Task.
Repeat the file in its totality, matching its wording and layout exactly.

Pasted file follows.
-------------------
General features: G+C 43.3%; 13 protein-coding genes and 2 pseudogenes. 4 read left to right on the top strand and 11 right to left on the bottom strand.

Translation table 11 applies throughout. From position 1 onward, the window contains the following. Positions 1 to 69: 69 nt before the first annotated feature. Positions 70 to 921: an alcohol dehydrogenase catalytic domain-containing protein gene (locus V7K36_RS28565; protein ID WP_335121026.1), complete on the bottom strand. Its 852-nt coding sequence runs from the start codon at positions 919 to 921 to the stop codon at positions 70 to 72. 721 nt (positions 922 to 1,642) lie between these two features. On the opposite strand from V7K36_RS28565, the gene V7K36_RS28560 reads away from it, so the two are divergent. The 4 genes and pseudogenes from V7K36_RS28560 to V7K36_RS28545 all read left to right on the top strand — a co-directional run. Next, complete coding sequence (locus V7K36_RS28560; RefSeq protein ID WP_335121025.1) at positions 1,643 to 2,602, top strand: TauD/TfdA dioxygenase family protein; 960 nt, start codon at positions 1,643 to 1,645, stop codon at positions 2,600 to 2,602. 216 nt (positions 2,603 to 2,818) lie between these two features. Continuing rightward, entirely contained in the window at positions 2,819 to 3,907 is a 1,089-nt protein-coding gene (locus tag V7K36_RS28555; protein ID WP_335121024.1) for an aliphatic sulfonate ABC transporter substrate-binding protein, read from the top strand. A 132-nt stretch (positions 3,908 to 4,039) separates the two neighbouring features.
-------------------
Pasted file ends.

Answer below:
General features: G+C 43.3%; 13 protein-coding genes and 2 pseudogenes. 4 read left to right on the top strand and 11 right to left on the bottom strand.

Translation table 11 applies throughout. From position 1 onward, the window contains the following. Positions 1 to 69: 69 nt before the first annotated feature. Positions 70 to 921: an alcohol dehydrogenase catalytic domain-containing protein gene (locus V7K36_RS28565; protein ID WP_335121026.1), complete on the bottom strand. Its 852-nt coding sequence runs from the start codon at positions 919 to 921 to the stop codon at positions 70 to 72. 721 nt (positions 922 to 1,642) lie between these two features. On the opposite strand from V7K36_RS28565, the gene V7K36_RS28560 reads away from it, so the two are divergent. The 4 genes and pseudogenes from V7K36_RS28560 to V7K36_RS28545 all read left to right on the top strand — a co-directional run. Next, complete coding sequence (locus V7K36_RS28560; RefSeq protein ID WP_335121025.1) at positions 1,643 to 2,602, top strand: TauD/TfdA dioxygenase family protein; 960 nt, start codon at positions 1,643 to 1,645, stop codon at positions 2,600 to 2,602. 216 nt (positions 2,603 to 2,818) lie between these two features. Continuing rightward, entirely contained in the window at positions 2,819 to 3,907 is a 1,089-nt protein-coding gene (locus tag V7K36_RS28555; protein ID WP_335121024.1) for an aliphatic sulfonate ABC transporter substrate-binding protein, read from the top strand. A 132-nt stretch (positions 3,908 to 4,039) separates the two neighbouring features.